Lecture 30: Fast and Slow Steps to Reactions and Catalysts

Reactions Where First Reaction is Fast and Second Slow


Example 1

2H2(g)+2NO(g)2H2O(g)+N2(g)2H_{2(g)}+2NO_{(g)}\rightarrow 2H_{2}O_{(g)}+N_{2(g)}

  1. 2NO(g)N2O2(g)2NO_{(g)}\rightleftharpoons N_{2}O_{2(g)} (Fast)
  2. H2(g)+N2O2(g)H2O(g)+N2O(g)H_{2(g)}+N_{2}O_{2(g)}\rightarrow H_{2}O_{(g)}+N_{2}O_{(g)} (Slow) K2[H2][N2O2]K_{2}\left [ H_{2} \right ]\left [ N_{2}O_{2} \right ] (Intermediate)
  3. H2(G)+N2O2(g)H2O(g)+N2(g)H_{2(G)}+N_{2}O_{2(g)}\rightarrow H_{2}O_{(g)}+N_{2(g)} (Fast)

2H2(g)+2NO(g)2H2O(g)+N22H_{2(g)}+2NO_{(g)}\rightarrow 2H_{2}O_{(g)}+N_{2}

For Step 1 RateForward_{Forward} = Ratereverse_{reverse}

K1[NO]2=K1[N2O2]K_{1}\left [ NO \right ]^{2}=K_{-1}\left [ N_{2}O_{2} \right ]

[N2O2]=K1K1[NO]2\left [N_{2}O_{2} \right ]=\frac{K_{1}}{K_{-1}}\left [ NO \right ]^{2}

Rateons=K[H2][NO]2Rate_{ons}= K\left [ H_{2} \right ]\left [ NO \right ]^{2}

Rate=K2[H2][N2O2]Rate= K_{2}\left [ H_{2} \right ]\left [ N_{2}O_{2} \right ]

Rate=K2[H2]K1K1[NO]2Rate=K_{2}\left [ H_{2} \right ]\frac{K_{1}}{K_{-1}}\left [ NO \right ]^{2}

Rate=K2K1K1[H2][NO]2Rate=\frac{K_{2}K_{1}}{K_{-1}}\left [ H_{2} \right ]\left [ NO \right ]^{2}


First Reaction is at equilibrium so Rate of K1_{1} = Rate of K1_{-1}


Why is First Reaction Assumed to be reversible and at Equilibrium?

Goes back and forth because the second step is slow


Example 2

NO(g)+Br2(g)NOBr2(g)NO_{(g)}+Br_{2(g)}\rightarrow NOBr_{2(g)} (Very Fast)

NOBr2(g)+NO(g)2NOBr(g)NOBr_{2(g)}+ NO_{(g)}\rightarrow 2NOBr_{(g)} (Very Slow)

NO(g)+Br2(g)+NO(g)2NOBr(g)NO_{(g)}+Br_{2(g)}+NO_{(g)}\rightarrow 2NOBr_{(g)}

2NO(g)+Br2(g)2NOBr(g)2NO_{(g)}+Br_{2(g)}\rightarrow 2NOBr_{(g)}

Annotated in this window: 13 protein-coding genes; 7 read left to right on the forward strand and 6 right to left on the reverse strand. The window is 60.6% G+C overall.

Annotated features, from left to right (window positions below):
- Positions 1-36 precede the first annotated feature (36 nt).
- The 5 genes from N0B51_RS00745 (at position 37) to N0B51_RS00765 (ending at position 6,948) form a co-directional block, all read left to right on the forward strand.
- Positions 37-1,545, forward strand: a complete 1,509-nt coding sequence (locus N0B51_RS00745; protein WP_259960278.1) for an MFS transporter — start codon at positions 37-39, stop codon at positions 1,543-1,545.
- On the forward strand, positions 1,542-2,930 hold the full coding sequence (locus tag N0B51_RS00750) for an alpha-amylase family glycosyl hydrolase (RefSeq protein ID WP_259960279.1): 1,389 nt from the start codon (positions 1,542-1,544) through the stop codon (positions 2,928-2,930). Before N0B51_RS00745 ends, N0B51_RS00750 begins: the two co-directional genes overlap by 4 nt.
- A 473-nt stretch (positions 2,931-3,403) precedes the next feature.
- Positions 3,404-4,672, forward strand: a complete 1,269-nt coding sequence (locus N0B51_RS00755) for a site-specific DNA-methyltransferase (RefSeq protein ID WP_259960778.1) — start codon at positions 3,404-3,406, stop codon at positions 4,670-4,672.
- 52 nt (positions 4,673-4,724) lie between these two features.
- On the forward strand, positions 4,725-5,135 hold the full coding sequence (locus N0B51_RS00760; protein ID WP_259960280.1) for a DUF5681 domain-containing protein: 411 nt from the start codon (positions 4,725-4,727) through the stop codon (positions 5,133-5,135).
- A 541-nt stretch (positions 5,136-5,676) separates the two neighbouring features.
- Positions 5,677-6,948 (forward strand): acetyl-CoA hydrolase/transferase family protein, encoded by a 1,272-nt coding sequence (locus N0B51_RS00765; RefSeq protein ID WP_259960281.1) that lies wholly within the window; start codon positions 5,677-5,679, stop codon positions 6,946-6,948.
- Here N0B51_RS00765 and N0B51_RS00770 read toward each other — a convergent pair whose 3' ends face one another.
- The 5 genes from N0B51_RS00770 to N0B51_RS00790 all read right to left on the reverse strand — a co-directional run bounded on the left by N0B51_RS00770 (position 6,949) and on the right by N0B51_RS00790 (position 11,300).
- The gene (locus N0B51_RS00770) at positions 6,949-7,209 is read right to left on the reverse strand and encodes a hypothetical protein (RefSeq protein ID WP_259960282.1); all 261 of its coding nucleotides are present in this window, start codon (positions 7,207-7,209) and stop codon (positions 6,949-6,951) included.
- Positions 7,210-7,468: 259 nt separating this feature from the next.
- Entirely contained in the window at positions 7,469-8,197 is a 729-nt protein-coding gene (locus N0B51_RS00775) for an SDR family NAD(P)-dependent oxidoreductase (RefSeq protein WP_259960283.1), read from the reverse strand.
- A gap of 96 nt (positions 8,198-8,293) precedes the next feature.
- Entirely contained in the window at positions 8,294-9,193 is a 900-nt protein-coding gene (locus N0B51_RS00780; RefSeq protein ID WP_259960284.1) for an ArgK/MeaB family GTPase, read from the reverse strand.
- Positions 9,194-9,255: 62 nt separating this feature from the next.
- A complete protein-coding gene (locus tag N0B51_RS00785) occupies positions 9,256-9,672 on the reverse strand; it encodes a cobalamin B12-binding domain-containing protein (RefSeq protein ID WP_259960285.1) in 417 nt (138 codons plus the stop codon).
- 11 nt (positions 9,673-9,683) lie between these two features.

K1[NO][Br2]=K1[NOBr2][NOBr2]=K1K2[NO][Br2]K_{1}\left [ NO \right ]\left [ Br_{2} \right ]=K_{-1}\left [ NOBr_{2} \right ]\Rightarrow \left [ NOBr_{2} \right ]=\frac{K_{1}}{K_{2}}\left [ NO \right ]\left [ Br_{2} \right ]

Step 2 (slow) Rate = K2[NOBr2][NO]K_{2}\left [ NOBr_{2} \right ]\left [ NO \right ]

Rate=K1K2K1[NO][Br2][NO]Rate = \frac{K_{1}K_{2}}{K_{-1}}\left [ NO \right ]\left [ Br_{2} \right ]\left [ NO \right ]

Rate=K[NO]2[Br2]Rate = K \left [ NO \right ]^{2} \left [ Br_{2} \right ]


Catalysts

  • Speed up a reaction
  • Give the reaction an alternative mechanism for the reaction (with a lower activation energy)

Heterogeneous Catalysts - hold one reactant molecule in proper orientation for reaction to occur when the collision takes place (and sometimes also help to start breaking bonds). Catalysts and reactant are in the same phase.

Homogeneous Catalysts - reacts with one of the reactant molecules to form a more stable activated complex with a lower activation energy. Catalyst in a different phase.

The proton is the most pervasive homogeneous catalyst because water is the most common solvent. Water forms protons by the process of self-ionization of water. In an illustrative case, acid accelerate (catalyst) the hydrolysis of ester.

Heterogeneous

Absorption \rightarrow Diffusion \rightarrow reaction \rightarrow Desorption.

H2C=CH2+H2CH3CH3H_{2}C= CH_{2}+H_{2}\rightarrow CH_{3}CH_{3} (Addition reaction)









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